Girls and young women in Australia are reluctant to pursue a career in politics, saying they worry about being treated unfairly, according to research from global girls rights group Plan International Australia.
In 2017, Plan International surveyed more than 2000 Australian girls and young women aged 10-25-years old about their aspirations for the future.
New data from that survey, released today, shows only 2% of girls aged 10-14 listed politics as a future career option, rising to 5% for girls 15-17 and then dropping to 0% of young women aged 18-25.
Director of Advocacy at Plan International Australia, Hayley Cull, said the revelation that girls initially show some interest in politics and then give up on it entirely as they enter adulthood, was ‘extremely concerning, but not at all surprising’.
“When you consider how female politicians are still treated in Parliament and the media in this country, is it any wonder the next generation has no desire to expose themselves to this world?” Ms Cull said.
“There’s a saying that you can only be what you can see. Unfortunately, in Australia, girls grow up seeing strong, smart, capable female politicians constantly reduced to what they’re wearing, comments about their sexuality and snipes about their gender. What they don’t see is a consistent level of respect that should be afforded to all people, no matter their gender or occupation.”
Plan International Australia was today named as one of the organisations that will receive any potential damages from Ms Hanson-Young’s defamation action, as a result of the organisation’s ongoing work to end harassment and abuse of girls and young women in Australia and internationally.
The Dream Gap report, produced for International Day of the Girl 2017 (October 11), found 69% of girls aged 15-17 wanted to become a leader in their chosen field one day.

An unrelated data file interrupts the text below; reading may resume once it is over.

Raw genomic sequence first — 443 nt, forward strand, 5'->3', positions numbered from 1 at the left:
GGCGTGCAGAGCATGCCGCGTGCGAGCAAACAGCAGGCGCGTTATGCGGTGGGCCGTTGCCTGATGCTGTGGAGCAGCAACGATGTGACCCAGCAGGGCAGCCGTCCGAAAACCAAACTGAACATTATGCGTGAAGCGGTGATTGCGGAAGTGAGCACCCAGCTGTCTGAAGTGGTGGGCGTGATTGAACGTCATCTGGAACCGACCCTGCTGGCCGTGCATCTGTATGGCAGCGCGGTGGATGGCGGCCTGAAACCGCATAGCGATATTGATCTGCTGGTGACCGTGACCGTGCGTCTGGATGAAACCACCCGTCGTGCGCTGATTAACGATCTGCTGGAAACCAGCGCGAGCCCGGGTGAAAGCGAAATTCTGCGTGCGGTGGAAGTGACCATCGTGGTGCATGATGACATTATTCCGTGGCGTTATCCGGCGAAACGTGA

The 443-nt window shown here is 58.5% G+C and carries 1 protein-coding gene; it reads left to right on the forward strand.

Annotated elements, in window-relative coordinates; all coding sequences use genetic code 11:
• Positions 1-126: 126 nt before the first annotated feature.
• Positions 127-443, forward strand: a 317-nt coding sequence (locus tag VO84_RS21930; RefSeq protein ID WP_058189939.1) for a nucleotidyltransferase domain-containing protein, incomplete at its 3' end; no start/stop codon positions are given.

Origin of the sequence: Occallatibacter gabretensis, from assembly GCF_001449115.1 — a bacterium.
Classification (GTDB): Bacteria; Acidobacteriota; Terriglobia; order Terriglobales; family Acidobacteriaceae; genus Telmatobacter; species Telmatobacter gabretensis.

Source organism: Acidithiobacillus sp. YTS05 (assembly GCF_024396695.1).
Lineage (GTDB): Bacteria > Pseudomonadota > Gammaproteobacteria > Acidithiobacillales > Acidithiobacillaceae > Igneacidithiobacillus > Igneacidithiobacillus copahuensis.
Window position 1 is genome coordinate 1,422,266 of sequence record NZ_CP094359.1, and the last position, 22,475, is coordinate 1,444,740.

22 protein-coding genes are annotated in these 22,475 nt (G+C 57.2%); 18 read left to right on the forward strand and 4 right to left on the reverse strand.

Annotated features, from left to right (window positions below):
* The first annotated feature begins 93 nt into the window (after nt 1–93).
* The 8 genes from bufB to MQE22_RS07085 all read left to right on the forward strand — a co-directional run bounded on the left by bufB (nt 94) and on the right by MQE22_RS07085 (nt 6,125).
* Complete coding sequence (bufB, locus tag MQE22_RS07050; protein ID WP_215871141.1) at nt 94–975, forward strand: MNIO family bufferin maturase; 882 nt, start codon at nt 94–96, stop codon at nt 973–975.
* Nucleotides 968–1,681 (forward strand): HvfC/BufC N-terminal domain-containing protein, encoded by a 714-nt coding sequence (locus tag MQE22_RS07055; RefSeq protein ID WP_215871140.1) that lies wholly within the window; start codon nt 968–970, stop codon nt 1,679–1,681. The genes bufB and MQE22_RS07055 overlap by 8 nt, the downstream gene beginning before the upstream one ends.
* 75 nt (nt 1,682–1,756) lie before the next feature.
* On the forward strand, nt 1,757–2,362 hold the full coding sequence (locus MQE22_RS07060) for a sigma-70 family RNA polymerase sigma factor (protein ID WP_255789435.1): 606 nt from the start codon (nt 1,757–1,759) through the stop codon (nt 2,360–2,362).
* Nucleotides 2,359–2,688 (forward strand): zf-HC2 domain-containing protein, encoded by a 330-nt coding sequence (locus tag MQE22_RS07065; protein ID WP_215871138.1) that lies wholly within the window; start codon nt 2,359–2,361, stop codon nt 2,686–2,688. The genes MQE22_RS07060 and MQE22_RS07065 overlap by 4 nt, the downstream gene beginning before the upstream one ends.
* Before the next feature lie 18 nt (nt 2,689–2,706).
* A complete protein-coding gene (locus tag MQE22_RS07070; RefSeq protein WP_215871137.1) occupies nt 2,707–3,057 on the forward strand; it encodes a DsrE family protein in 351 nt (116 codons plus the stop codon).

However, the vast majority felt discrimination and scrutiny would be a major hurdle to overcome. Almost all (93%) of girls in the same age group said it would be easier to get ahead in life if they were not judged on their appearance.
Almost all (98%) of the girls Plan International Australia surveyed said boys and girls received unequal treatment and the number one ‘wish’ girls had for their future was to live in a gender equal society, above anything else.
Ms Cull said Plan International Australia, whilst non-partisan, is pleased Greens Senator Sarah Hanson-Young has recognised the organisation’s work to eliminate sexism from politics in Australia.
She said the most recent example of Senator Leyonhjelm’s comments about Sarah Hanson-Young’s sexuality was ‘the tip of an incredibly large and ever-present iceberg’.
“Senator Hanson-Young is certainly not the first woman who a male politician has attempted to humiliate in the Senate and she won’t be the last, but it’s clear – for the future of our Senate and for our country - that this behaviour has to stop. The vast majority of Australians do not stand for abuse and it’s certainly not what they want to see coming from elected representatives,” she said.
“For too long outright sexist barbs have been hurled at female politicians under the guise of Parliamentary privilege and free speech. No-one should be subject to abuse and sexism in the workplace.”
Findings from Plan International Australia’s She Can Lead: Young people in Australia share their views on politics report showed more than half of young women (56%) thought female politicians were treated unfairly by their male colleagues. One in three young men surveyed also agreed this was the case.
The She Can Lead report was handed to Prime Minister Malcolm Turnbull, along with the Leader of The Australian Greens, Leader of the Xenophon team and Deputy Leader of the Labor party, in Canberra by a group of 17 young women who participated in Plan International’s Parliamentary Takeover program in 2017.